BHPian
 
Join Date: Apr 2009
Location: .
Posts: 479
Thanked: 111 Times
Default Re: Are Bald Tyres grippier than New Tyres in the dry?

NO! There is more to a Tyre than the tread or lack of it. Softer the compound more grippy it is. And the compromise is on the life of the Tyre. And there are so many other factors that go into a tyre. A bald road Tyre is not an F1 Tyre. I would would say its not a tyre at all. From my limited experience.
YaeJay is offline   Reply With Quote
Old 9th February 2013, 23:49   #24
Senior - BHPian
 
Join Date: Apr 2008
Location: Dombivli
Posts: 2,626
Thanked: 1,191 Times
Default Re: Are Bald Tyres grippier than New Tyres in the dry?

Imagine this: A typicall race tyre used on an F1 car may not even last the entire distance of the race, while a road tyre is expected to last about 40,000 kms. So the road tyre is about 1000 times harder than the race tyre.

Also if you study the cornering speeds, the corners which we should ideally take at around 40-50kmph are easily taken at nearly 3 times the speeds by the F1 cars, and if we were to attempt some of their hairpin bends, we would be slowing down to a crawl. So the grip levels of the tyres too are many times more.

These are observations of a layman. You could debate further on the compounds and other more technical matters, but these two observations should help you understand racing slicks which are brand new out of the factory and bald road tyres worn out from years of use (or abuse) are worlds apart.
honeybee is offline   (1) Thanks Reply With Quote
Old 10th February 2013, 01:37   #25
Senior - BHPian
 
vikram_d's Avatar
 
Join Date: Jul 2006
Location: Bangalore
Posts: 2,380
Thanked: 936 Times
Default Re: Are Bald Tyres grippier than New Tyres in the dry?

For 12th standard text books, things have been over simplified. They don't look at variables like tire flex, tread flex, heat, slip angle, tire deflection, etc. All of these variables make the contact patch important. Oh and F1 tyre sizes are governed by regulations. Remember the six wheeled car F1 car? If I remember correctly it was a Williams car.
vikram_d is offline   Reply With Quote
Old 10th February 2013, 03:33   #26
BHPian
 
amit_purohit20's Avatar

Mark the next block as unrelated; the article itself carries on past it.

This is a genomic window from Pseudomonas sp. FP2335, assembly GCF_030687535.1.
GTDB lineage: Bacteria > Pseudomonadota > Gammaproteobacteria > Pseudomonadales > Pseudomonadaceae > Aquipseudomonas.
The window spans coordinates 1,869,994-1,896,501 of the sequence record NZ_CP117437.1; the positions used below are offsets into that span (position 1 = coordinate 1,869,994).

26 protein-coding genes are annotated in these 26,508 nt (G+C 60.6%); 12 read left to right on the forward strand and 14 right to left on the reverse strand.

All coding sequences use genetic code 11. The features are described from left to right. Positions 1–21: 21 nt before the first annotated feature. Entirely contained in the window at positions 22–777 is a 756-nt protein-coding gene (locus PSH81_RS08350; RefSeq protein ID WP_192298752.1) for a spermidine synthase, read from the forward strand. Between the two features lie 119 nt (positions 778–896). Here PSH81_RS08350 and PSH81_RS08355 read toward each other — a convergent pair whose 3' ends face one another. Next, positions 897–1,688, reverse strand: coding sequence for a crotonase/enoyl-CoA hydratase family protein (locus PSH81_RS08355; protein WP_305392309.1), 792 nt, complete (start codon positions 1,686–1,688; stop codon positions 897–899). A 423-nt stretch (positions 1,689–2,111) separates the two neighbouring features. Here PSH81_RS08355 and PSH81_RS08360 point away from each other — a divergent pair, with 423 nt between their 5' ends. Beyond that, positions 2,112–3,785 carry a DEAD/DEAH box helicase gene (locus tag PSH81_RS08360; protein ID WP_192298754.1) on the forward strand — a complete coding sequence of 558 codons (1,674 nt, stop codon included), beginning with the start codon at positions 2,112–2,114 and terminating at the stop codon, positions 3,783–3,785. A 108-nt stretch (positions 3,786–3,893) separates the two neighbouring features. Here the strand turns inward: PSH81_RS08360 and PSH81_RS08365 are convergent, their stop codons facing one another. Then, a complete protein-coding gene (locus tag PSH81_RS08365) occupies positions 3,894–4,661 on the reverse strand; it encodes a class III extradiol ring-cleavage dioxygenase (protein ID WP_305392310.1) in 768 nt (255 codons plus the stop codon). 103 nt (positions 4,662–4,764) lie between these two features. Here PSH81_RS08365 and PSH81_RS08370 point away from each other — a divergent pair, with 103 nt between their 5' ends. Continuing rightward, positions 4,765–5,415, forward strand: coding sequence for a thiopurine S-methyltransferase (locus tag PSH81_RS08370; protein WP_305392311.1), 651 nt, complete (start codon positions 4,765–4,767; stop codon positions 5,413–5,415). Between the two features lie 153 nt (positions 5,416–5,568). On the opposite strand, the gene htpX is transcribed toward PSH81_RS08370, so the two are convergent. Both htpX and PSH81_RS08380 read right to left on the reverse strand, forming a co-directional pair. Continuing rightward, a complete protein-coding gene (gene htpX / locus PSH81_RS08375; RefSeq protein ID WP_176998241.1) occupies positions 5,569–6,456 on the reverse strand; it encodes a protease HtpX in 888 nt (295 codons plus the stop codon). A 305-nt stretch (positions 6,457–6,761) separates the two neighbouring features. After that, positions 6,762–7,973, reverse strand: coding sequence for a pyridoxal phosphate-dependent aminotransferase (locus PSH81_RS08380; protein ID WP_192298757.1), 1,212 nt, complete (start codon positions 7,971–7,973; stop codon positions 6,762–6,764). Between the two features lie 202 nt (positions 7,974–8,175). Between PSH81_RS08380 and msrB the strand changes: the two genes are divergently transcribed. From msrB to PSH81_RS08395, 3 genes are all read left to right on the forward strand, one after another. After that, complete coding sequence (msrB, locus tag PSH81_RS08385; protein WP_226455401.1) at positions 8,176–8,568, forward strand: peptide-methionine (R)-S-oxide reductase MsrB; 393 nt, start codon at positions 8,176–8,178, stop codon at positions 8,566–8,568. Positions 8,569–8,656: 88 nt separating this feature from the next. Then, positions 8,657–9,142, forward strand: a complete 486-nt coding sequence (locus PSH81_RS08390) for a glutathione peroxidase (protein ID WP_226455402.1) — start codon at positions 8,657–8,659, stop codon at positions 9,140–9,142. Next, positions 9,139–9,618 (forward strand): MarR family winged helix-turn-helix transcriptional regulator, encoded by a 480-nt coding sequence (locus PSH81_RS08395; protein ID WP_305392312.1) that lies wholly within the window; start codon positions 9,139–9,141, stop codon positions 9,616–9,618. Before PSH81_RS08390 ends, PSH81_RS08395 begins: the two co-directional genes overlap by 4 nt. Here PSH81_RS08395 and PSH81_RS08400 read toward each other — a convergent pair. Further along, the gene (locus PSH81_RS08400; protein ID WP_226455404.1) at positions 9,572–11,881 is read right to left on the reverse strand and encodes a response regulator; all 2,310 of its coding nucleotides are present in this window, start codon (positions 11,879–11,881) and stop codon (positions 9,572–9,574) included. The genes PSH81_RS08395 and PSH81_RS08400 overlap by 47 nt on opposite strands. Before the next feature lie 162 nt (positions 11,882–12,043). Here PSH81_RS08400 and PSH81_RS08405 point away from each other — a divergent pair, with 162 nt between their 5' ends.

Join Date: May 2006
Location: mumbai
Posts: 556
Thanked: 466 Times
Default Re: Are Bald Tyres grippier than New Tyres in the dry?

Quote:
Originally Posted by drpullockaran View Post
Guys, guys, and girls if there are any here. Please get out your physics class 12 books and read up on factors......missing it out right. For starters here is a link.
http://www.waltersforensic.com/artic...n/vol1-no8.htm
Quote:
Originally Posted by drpullockaran View Post
Correct if I ...... capacity. Varying away from the ideal weight will reduce grip especially lateral G's.
Quote:
Originally Posted by ramzsys View Post
Quote:
Originally Posted by vikram_d View Post
For 12th standard text books, things have been over simplified. They don't look at variables like tire flex, tread flex, heat, slip angle, tire deflection, etc. All of these variables make the contact patch important. Oh and F1 tyre sizes are governed by regulations. Remember the six wheeled car F1 car? If I remember correctly it was a Williams car.
I work in a Tractor company and this same question in a different format haunts many people and many dont really have the answer for it - Why are the 2WD tractors Rear tyre bigger?
1) A contact patch between a tyre and a road is oval in nature. It can be increased by a) Increase the tyre width or b) Increase the diameter of the tyre.

As per Ideal static friction law area doesnot play a role in determining the Frictional force generated.
Frictional Force (F)= Coefficient of Friction (Mu) X Weight of the body(W)
so neither the Frictional force nor the Coefficient of Friction is dependent on Area then why do we really need a bigger contact patch (area)?
Well the above law is for ideal bodies which do not deform and also with no surface imperfections. But in real conditions both the tyre and the road deform and have external surface imperfections.The above law has no meaning if we simply skip the surface finish of the two bodies in contact in real world terms.
For bodies which deform the "Law of asperities" holds true. In simple terms Law of asperities states that surfaces of any body is made up of minute imperfections in the shape of a Hacksaw tooth (called as asperities). Imagine a Hacksaw which corresponds to the Tyre and oppositely faced and in contact with another hacksaw tooth corresponding to the road surface.So the tooth of the tyre rubber gets in the cavity of the road and vice versa. Due to movement these tooth try to shear or break out each other thus creating frictional force.(In this case it is obvious that the asperities on the rubber tyre side would be more easy to break/shear and so tyre wears out faster than the road.)
So more the number of asperities to break more the Frictional force. For a bigger area of contact or contact patch the number of asperities will be more thus creating more frictional force. So in real world a bigger contact patch ie. a big fat tyre will always give more better grip and braking as compared to a thinner tyre.
Consider the asperities in the micro concept, for very very large asperities such as a pothole the mechanics would change drastically.